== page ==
Bill Ackman sells Starbucks for huge return as China stores close over coronavirus

Bill Ackman just decaffeinated his portfolio.

The billionaire investor on Wednesday said his Pershing Square hedge fund sold its stake in Starbucks for a massive 73-percent profit.

The timing of the sale suggests a piping hot return of $516 million, although a source close to Pershing said the returns are nearer to $500 million after fees.

In the presentation released to Pershing investors on Wednesday, Ackman only said Pershing exited its Starbucks stake amid concerns that “prospective returns” had become “more modest.” Starbucks’ stock, down 0.6 percent on Wednesday to $87.83 a share, has flatlined this year following a jolt of 36 percent last year.

The timing of the stock sale — at the end of January — also suggests Ackman may have been spooked by potential headwinds Starbucks is facing in China.

On Jan. 29, the coffee seller said it would be closing 2,000 locations in China to protect staff against the coronavirus outbreak. Starbucks also faces stiffening competition from Luckin Coffee, a 2017 startup that is now China’s fastest growing coffee chain. Andrew Left of Citron Research told Reuters on Tuesday that he sees Luckin’s stock doubling once the coronavirus scare finally lifts.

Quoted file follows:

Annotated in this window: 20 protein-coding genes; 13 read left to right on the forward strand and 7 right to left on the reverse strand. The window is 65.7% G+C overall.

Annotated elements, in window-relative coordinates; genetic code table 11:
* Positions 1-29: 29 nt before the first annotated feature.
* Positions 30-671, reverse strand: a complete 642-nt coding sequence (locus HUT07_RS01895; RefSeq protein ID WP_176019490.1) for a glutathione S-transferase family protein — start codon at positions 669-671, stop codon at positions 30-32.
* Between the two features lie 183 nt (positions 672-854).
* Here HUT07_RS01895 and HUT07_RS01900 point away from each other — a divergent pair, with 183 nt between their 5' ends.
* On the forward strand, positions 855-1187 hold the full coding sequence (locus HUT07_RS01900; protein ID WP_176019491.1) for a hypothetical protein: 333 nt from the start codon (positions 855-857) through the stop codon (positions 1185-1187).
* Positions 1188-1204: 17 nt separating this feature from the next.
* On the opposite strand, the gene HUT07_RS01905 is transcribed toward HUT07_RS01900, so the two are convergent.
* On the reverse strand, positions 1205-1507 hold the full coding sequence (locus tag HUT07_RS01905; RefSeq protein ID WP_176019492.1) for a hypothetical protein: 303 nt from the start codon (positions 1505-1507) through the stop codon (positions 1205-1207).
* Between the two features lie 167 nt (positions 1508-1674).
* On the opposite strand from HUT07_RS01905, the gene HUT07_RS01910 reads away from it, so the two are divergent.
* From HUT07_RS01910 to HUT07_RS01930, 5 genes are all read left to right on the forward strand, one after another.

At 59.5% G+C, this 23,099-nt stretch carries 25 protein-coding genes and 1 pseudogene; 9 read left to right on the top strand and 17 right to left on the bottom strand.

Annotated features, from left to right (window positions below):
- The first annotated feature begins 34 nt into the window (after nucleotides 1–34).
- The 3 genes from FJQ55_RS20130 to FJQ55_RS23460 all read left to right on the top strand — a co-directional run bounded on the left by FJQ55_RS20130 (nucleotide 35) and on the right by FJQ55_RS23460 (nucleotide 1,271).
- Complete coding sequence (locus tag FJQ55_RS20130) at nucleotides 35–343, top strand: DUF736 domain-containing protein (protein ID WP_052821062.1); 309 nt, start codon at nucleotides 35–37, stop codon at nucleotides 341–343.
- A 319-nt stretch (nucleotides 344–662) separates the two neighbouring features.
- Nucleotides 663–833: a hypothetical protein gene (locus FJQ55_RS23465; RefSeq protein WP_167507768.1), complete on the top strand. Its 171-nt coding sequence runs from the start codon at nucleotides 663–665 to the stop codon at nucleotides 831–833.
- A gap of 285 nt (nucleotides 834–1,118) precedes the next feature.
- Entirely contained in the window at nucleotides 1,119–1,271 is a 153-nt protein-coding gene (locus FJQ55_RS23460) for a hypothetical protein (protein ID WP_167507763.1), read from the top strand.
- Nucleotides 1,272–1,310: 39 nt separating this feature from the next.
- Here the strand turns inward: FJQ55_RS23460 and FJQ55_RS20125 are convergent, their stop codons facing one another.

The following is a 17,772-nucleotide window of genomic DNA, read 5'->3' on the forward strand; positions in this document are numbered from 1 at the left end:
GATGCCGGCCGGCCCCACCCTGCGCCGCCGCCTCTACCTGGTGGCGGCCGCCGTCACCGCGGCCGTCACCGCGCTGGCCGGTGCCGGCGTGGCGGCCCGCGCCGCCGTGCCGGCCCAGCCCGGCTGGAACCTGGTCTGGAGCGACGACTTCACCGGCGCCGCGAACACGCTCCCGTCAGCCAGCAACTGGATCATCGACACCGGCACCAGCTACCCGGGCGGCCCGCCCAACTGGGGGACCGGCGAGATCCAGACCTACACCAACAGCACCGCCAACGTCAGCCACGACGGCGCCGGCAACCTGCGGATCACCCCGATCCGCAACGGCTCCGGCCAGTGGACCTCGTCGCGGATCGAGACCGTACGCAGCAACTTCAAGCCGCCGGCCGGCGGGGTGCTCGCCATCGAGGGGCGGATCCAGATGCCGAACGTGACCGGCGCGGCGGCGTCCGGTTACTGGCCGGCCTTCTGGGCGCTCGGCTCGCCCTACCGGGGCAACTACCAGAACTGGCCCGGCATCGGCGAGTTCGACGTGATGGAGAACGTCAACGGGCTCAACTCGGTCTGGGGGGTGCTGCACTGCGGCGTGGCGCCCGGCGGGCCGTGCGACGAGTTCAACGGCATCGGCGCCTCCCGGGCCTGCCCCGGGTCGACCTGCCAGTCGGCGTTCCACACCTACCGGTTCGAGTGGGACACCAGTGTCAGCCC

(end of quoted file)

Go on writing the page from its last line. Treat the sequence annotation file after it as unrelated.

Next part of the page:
“It was a great time to sell,” said one hedge fund manager that trades Starbucks. “China is a disaster and it’s not getting better soon. But this might be as much about Luckin in the long-term,” this person said, referring to China’s fastest growing coffee chain startup.

Pershing on Wednesday also touted new positions in biotech firm Agilent and Warren Buffett’s Berkshire Hathaway, both of which Ackman described as stocks he aims to hold on to for years. Pershing also continues to own fast-food chain Chipotle Mexican Grill, which has more than doubled in value since the firm bought it in 2016 at $405 a share.

Chipotle opened Wednesday at $892 a share.

It’s a good start to the year for Ackman, who saw his assets halved between 2015 and 2018 on botched bets like pharma giant Valeant and nutrition company Herbalife.

Last year, Pershing boasted a 58 percent return — beating out peers and the S&P 500 index, which surged by 28 percent.

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